… and real women have them.
I’ll even go further. Even if you weren’t born with a vagina, and you identify as a woman, you are a real woman.
I happen to think that’s pretty cut-and-dried.
As much as I hate saying it, I’ve apparently been proven wrong.
I’m feeling especially rant-y this morning because I woke up to all sorts of reactions from last night’s airing of the Victoria’s Secret Fashion Show. While there were some that talked about how wonderful the entertainment aspect was or how gorgeous the lingerie was, most of the chatter revolved around what the women looked like.
I mean, they’re models. They’re gorgeous. Let’s just go ahead and get that out of the way. If you watched that show last night, you saw some of the most beautiful women in the entire world, and not just because they fill out skivvies well. Those women have some insanely beautiful faces: pouty lips, cheekbones up to the high heavens, ginormous almond-y eyes. (#swanepoelgirlcrush)
Most of the comments I’ve seen, however, are some variation of the following:
Eat a sandwich.
And this is the part where I bang my head against my desk for an hour. Because WHY.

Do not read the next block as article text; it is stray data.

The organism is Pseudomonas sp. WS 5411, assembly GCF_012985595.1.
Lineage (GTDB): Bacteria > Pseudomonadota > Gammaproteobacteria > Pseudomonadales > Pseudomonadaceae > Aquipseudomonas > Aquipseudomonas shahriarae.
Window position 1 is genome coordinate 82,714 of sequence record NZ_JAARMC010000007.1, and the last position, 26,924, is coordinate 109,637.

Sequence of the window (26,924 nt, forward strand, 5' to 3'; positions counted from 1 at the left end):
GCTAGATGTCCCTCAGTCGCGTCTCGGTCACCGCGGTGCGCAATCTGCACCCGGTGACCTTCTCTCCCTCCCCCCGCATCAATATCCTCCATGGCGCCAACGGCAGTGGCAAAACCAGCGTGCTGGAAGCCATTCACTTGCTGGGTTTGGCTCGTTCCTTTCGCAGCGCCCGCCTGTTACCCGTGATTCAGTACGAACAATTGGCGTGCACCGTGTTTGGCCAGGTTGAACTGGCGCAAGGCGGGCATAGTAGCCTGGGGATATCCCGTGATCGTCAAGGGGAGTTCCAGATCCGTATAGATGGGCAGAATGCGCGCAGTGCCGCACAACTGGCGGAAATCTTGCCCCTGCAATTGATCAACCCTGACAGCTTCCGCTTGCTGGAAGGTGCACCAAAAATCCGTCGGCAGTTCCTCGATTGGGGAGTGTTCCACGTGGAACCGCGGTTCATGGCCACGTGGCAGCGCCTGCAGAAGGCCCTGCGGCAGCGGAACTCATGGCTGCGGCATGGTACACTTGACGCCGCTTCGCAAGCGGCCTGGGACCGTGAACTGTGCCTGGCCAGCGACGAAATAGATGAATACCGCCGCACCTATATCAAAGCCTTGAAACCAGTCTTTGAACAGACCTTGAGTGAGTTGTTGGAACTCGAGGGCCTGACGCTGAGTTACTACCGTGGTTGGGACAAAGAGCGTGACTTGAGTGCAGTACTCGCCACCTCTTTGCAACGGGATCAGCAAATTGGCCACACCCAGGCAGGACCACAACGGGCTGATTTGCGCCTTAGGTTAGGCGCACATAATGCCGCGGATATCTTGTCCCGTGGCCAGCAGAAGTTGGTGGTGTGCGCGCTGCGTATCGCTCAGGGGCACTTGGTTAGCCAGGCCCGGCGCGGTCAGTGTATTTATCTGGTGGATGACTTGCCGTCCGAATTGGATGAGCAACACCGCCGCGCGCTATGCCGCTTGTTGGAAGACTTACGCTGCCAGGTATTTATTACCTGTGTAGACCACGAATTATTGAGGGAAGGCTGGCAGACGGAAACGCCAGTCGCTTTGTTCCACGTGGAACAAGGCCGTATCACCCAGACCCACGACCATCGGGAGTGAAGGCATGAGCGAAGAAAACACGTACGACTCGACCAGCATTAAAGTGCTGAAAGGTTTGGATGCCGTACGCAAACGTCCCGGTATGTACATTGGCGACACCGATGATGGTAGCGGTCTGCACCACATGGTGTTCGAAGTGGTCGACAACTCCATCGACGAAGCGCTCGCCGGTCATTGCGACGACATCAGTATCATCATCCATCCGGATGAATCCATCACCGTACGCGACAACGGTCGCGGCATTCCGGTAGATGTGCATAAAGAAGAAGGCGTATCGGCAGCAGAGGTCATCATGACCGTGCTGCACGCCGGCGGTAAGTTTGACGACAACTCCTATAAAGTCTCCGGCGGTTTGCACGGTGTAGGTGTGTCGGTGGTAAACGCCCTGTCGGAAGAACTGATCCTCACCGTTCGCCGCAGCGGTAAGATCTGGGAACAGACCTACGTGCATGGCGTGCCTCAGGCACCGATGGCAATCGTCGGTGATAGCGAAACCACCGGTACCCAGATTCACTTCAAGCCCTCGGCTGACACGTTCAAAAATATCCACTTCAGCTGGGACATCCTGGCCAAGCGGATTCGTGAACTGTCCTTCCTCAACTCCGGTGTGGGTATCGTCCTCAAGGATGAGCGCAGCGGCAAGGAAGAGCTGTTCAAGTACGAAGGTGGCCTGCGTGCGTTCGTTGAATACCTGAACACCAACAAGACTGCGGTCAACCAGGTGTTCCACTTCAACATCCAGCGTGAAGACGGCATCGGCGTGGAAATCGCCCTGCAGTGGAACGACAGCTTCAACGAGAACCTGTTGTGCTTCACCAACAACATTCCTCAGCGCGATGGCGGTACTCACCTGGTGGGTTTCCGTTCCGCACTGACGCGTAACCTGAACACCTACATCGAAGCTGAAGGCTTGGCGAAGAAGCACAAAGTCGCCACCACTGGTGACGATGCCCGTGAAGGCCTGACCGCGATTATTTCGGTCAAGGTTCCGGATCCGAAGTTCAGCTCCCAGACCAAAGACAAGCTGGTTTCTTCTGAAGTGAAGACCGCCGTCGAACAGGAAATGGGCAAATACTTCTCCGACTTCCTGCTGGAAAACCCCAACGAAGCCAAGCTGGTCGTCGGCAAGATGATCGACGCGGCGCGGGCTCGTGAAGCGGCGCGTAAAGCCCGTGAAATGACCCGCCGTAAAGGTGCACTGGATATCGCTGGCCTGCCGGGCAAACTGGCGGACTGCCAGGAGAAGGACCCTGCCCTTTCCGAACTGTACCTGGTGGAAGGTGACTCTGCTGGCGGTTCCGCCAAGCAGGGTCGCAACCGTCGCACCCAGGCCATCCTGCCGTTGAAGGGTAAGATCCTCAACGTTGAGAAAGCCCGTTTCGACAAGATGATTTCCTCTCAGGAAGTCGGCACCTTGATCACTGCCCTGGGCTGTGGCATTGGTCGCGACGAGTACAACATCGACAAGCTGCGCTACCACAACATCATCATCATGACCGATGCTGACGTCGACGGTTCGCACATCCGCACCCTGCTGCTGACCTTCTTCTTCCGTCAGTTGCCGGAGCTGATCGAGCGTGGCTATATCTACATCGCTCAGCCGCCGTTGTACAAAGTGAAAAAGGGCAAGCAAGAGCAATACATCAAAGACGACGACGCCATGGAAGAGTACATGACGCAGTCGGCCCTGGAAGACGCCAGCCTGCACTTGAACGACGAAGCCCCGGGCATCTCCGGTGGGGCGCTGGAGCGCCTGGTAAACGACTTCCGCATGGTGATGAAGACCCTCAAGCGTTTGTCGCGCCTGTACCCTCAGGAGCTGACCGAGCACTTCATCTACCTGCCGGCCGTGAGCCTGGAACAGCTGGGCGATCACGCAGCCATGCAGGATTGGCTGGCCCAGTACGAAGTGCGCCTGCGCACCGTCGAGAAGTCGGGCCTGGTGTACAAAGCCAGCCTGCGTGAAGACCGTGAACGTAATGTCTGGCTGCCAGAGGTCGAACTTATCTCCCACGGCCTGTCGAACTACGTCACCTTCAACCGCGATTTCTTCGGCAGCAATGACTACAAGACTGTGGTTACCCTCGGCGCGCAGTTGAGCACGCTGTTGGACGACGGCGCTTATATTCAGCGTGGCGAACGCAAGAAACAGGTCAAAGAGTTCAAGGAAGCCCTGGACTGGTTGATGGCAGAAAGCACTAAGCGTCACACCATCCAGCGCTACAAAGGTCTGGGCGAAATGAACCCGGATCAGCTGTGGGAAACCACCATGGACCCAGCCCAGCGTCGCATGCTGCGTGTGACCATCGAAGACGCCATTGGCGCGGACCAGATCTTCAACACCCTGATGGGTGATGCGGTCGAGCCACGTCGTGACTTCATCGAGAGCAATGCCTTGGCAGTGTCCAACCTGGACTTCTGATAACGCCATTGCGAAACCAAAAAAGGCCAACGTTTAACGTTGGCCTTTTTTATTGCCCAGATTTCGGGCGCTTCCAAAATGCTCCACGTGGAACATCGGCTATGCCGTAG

I gotta ask, if we’re so quick to blame our genes for making us fat, why wouldn’t genes be responsible for these women being skinny? They aren’t clearly sick or disgusting, they just look different than some of us.
Nothing irks me more than to see this seemingly well-intended movement about real women having curves. While it may have started as a catchphrase to dissuade innocent women from the horrors of an eating disorder (sidenote: whoever though EDs were about food was seriously wrong, but that’s another topic for another day), it’s now used make the “normal women” feels superior for not wearing size 2 jeans.Again: why? Why does it matter?
Women are not alike. Women aren’t supposed to look alike. I’ve never understood why women think that it’s okay to tell someone how they should look. It seems to be a huge deal if you fat shame, but when the tables are turned and you’re telling a woman that, in essence, she isn’t a “real woman” because she weighs 100 lbs and has no hips, that’s just to be expected because we’re all about promoting self-esteem for little girls, y’all, and they shouldn’t compare themselves to those women because it’s unattainable.
If anyone is really worried about the self-esteem of tomorrow’s youth, perhaps we should be teaching them instead that comparison is the thief of joy. Maybe we should tell them that whether they’re built to look like Miranda Kerr or Adele, that they are beautiful and have value as a woman. Instead of teaching our daughters and nieces that real women have curves and that “those women” are sickly and abnormal, let’s teach them that it’s never okay to question someone’s identity as a woman because they weigh ten pounds less than the average woman.
And let’s not even get me started on the “normalcy” of being “average.” That’s a whole ‘nother can of worms.